Like the mitochondria that Douglas Wallace, PhD, has dedicated his scientific career to studying, energy keeps building about his exciting work. Dr. Wallace’s latest high-profile achievement is being selected as the recipient of the Dr. Paul Janssen Award for Biomedical Research.
Rounding out a week of soaring temperatures and some exciting research at Children’s Hospital of Philadelphia, we bring you this week’s headline highlights.
The majority of adolescent males receiving care in the pediatric emergency department after experiencing a violence-related injury — typically from peer assaults — felt they needed mental health services, according to a study by researchers from the Violence Intervention Program (VIP) at Children’s Hospital of Philadelphia.
A neuroimaging scan at age 6 months may accurately predict autism spectrum disorder (ASD) among high-risk infants. The infants were considered to be at high risk because they had older siblings with ASD. Overall, the study team found 974 functional connections in the 6-month-olds’ brains that were associated with autism-related behaviors.
The Violence Prevention Initiative (VPI) at Children’s Hospital of Philadelphia is a standout example of how our research is taking hold in communities, and now the entire country knows more about it after a live broadcast by “Good Morning America” at our Karabots Pediatric Care Center featuring an interview with Madeline Bell, president and chief executive officer of CHOP.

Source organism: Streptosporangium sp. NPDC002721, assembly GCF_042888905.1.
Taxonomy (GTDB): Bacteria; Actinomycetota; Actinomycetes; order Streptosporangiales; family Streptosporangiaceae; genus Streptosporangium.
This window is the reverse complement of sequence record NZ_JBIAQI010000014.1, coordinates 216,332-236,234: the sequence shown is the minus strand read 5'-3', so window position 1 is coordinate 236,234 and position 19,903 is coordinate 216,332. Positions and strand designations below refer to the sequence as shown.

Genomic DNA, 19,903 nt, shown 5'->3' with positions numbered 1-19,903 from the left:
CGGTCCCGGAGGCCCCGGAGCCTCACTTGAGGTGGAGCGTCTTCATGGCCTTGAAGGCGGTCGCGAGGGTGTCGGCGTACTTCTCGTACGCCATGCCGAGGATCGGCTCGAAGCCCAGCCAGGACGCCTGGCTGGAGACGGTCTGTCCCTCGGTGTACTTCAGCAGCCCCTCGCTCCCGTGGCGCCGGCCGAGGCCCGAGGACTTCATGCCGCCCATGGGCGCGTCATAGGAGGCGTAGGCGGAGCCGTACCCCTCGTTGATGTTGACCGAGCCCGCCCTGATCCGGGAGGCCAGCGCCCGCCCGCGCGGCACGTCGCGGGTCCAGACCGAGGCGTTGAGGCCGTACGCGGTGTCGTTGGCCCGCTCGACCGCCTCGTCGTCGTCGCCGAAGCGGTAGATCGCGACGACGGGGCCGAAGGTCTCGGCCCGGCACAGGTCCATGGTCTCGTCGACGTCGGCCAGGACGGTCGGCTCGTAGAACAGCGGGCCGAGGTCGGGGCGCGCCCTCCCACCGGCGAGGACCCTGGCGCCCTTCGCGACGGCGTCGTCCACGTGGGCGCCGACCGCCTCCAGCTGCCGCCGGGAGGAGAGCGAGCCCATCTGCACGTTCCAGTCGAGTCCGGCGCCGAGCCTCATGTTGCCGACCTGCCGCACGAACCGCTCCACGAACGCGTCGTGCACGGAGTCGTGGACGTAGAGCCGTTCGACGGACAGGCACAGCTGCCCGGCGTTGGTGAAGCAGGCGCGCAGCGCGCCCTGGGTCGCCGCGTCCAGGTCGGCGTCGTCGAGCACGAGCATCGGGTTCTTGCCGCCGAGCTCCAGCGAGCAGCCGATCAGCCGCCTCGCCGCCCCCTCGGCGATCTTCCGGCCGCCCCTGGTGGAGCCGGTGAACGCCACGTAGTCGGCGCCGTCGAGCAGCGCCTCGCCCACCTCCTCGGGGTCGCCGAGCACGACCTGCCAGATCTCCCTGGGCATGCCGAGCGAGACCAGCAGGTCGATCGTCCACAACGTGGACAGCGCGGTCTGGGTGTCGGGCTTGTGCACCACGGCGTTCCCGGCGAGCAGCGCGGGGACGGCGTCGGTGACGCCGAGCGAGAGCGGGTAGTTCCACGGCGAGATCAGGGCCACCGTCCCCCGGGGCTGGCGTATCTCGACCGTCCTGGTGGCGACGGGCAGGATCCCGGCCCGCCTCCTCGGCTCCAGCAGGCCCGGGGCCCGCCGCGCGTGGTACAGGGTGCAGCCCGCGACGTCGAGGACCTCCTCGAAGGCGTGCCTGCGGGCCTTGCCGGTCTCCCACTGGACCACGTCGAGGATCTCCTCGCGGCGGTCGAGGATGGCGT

Our research trainees at Children’s Hospital of Philadelphia go on to treat, teach, and investigate at some of the best medical institutions in the world. As the next generation of pediatric scientists, the mentors they meet while at CHOP don’t just influence their careers, but the future of children’s health, too.
Onwards and upwards: Last week’s grand opening of the new Roberts Center for Pediatric Research coincided with a series of exciting news that suggest breakthroughs are on the horizon.
More mothers are breastfeeding than ever before. However, getting breastfeeding going can be difficult. Babies with inherited metabolic disorders, such as medium-chain acyl-CoA dehydrogenase deficiency (let’s just call it MCAD) can be especially vulnerable to low blood sugar if they aren’t getting enough milk in the early days of breastfeeding.
Caffeine therapy can help premature babies breathe stronger and sooner on their own. When a group of caffeine-treated premature babies reached middle school, the therapy appeared to reduce their risk of motor impairment – building on earlier follow-ups that show the treatment’s safety, efficacy, and developmental benefits for the babies at one-and-a-half years old.
Our latest research news roundup carries a hint of summer and exciting new beginnings.